IMF / Inflation, Crypto Assets, Argentina
Inflation pressures have increased in most economies, but as supply-demand imbalances ease there should be a cooling of inflationary pressure next year, IMF spokesman Gerry Rice said Thursday, (Nov. 18) in a press briefing in Washington, DC.
Some of this was anticipated, but in some parts, there are signs that inflation has become more broad-based and supply-demand mismatches have persisted longer than expected, said Rice, head of IMF’s Communications Department.
“Looking ahead, we expect that supply demand imbalances will wane next year, and this will help ease inflation pressures. It's also important to note that inflation expectations generally remain anchored in most economies. But if supply disruptions continue or inflation expectations become de-anchored, inflation may become more sticky. So, with this in mind, central banks should stay vigilant to inflationary pressures. As we have seen in some economies around the world, clear signaling and a preemptive stance may be needed where upside risks to inflation materialize. Clearly at the fund, we're paying close attention thinking through various scenarios on monetary and fiscal policy in advanced economies and possible spillover impacts on emerging and developing economies,” said Rice.
Rice was asked about media reports that the Indian government may move to bar use of crypto assets for transactions, but regulate them more like holdings. He emphasized that the IMF’s position is that crypto assets present risks to different aspects of the financial system, including its operational stability, financial integrity, investor protection, and environmental aspects as well.
Thus far, the IMF hasn’t found financial stability risks to be systemic at the global level, but risks are building up and should be closely monitored.
“Policymakers should monitor this rapidly evolving crypto landscape by developing data standards and reinforcing reporting requirements. So again, we've said all this in terms of a general stance on this issue. National regulators should prioritize the implementation of these global standards, and by that, I'm referring to standards that have been set by the Financial Action Task Force and the Financial Stability Board, and where standards have not yet been developed, regulators must rely on and complement existing tools to control risks, especially in wallets and exchanges and financial institutions exposures. National regulators should also enhance cross-border coordination of supervision and enforcement actions given the cross-border dimension of crypto assets. International coordination is key to prevent and minimize potential leakages of domestic policies and cross-border regulatory arbitrage,” said Rice.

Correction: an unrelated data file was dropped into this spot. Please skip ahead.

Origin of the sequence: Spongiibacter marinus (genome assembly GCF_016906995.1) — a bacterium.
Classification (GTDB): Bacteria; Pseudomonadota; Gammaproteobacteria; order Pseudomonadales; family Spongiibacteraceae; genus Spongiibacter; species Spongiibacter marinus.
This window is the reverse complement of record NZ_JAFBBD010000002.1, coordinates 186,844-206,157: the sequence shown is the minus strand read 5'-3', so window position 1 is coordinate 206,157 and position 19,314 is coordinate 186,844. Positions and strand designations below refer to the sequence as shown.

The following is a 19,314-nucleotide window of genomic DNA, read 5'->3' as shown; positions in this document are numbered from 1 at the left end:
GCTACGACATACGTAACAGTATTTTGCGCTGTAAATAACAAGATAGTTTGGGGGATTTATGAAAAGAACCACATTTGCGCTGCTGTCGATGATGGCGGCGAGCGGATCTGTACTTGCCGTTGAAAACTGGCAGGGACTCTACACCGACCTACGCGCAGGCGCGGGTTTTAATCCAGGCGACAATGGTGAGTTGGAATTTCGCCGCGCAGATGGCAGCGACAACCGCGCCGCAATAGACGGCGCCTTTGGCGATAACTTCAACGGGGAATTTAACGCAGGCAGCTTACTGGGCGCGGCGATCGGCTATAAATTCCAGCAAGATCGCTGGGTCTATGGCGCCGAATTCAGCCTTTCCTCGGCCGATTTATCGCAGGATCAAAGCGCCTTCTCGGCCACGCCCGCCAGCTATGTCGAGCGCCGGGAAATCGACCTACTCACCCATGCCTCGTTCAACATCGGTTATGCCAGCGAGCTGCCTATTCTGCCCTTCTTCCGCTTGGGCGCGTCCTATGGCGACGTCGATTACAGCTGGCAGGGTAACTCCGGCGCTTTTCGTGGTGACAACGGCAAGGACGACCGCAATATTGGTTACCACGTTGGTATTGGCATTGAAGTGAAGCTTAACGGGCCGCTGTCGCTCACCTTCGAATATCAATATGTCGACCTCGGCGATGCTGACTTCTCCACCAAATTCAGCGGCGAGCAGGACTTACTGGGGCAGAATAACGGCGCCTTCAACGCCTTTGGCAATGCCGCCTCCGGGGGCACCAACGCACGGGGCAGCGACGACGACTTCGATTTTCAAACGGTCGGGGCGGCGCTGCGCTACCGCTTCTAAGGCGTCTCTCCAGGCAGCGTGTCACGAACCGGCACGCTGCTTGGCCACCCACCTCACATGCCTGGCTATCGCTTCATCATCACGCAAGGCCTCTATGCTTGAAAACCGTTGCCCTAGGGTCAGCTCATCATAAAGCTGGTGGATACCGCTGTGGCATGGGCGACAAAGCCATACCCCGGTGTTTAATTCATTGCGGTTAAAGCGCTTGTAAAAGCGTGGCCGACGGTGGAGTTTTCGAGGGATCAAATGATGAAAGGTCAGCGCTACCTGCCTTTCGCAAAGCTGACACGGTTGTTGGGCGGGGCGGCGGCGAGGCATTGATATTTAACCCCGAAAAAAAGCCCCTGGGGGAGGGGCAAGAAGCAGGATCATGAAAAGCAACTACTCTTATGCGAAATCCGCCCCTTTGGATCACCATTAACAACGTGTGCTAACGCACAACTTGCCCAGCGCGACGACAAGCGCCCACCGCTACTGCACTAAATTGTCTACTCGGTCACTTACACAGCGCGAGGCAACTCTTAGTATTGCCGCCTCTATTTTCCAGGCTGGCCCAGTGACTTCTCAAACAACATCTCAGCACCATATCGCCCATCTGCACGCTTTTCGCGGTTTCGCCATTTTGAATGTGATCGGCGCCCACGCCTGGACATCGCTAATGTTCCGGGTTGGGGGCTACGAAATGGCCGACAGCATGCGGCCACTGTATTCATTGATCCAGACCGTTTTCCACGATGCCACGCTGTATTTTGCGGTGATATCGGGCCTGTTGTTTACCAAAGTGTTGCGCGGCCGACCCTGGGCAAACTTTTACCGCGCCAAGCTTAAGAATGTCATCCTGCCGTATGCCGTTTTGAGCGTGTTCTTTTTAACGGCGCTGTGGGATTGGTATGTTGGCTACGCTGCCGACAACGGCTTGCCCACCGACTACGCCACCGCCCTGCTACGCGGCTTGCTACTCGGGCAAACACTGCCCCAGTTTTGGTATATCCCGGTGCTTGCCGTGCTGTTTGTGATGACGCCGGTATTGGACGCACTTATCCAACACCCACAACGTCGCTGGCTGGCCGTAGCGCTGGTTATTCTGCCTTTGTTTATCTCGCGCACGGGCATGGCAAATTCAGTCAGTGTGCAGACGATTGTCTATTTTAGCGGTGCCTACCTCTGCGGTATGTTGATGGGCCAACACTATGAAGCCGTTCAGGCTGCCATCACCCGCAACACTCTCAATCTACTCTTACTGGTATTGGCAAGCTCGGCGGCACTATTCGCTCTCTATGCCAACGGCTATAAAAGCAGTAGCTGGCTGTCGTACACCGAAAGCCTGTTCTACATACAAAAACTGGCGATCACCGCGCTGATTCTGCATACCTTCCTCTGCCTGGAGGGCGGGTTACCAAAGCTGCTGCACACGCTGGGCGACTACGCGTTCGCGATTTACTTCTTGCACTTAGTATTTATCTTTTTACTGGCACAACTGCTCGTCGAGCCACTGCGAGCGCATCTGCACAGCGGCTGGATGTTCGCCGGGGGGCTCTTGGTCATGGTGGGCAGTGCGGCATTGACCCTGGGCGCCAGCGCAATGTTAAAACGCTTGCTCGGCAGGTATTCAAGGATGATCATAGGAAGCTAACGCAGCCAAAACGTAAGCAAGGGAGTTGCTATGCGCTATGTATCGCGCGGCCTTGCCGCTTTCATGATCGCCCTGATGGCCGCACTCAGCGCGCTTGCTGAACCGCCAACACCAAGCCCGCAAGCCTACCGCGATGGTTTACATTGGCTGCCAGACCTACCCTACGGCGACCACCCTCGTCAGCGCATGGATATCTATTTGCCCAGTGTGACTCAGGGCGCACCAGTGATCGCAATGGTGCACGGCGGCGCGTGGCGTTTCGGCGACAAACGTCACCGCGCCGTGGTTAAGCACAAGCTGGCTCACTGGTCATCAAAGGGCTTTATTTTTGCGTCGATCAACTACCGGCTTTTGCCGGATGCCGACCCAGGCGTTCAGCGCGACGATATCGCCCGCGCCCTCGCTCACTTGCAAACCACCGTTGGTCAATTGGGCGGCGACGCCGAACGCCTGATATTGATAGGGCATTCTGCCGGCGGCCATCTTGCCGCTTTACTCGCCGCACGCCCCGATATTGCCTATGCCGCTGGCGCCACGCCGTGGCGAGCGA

On Argentina, Rice stressed that the IMF is actively engaged with the authorities and the engagement remains strong and frequent.
There are currently no updates on the timing of meetings or on the new program, but the IMF will continue to work toward reaching full understandings on a comprehensive plan to help Argentina and the Argentine people.
“On the status of the program discussions and discussions in general between the IMF staff and the Argentine authorities, I would characterize it as we continue to work towards reaching full understandings on a comprehensive plan that can durably address Argentina's most pressing economic and social challenges and that would aim to strengthen economic stability by tackling high inflation, which disproportionately affects the most vulnerable. We have said just recently the last few days that it's important that this plan would have broad political and societal support, and our goal remains, as I've said here before, to help Argentina and the Argentine people set the basis for more sustainable and inclusive growth,” said Rice.
To watch the full press briefing, click here.
Brian WalkerMedia Relations OfficerUnited StatesBWalker@imf.org+1 (202) 623-7381+1 (202) 286-5839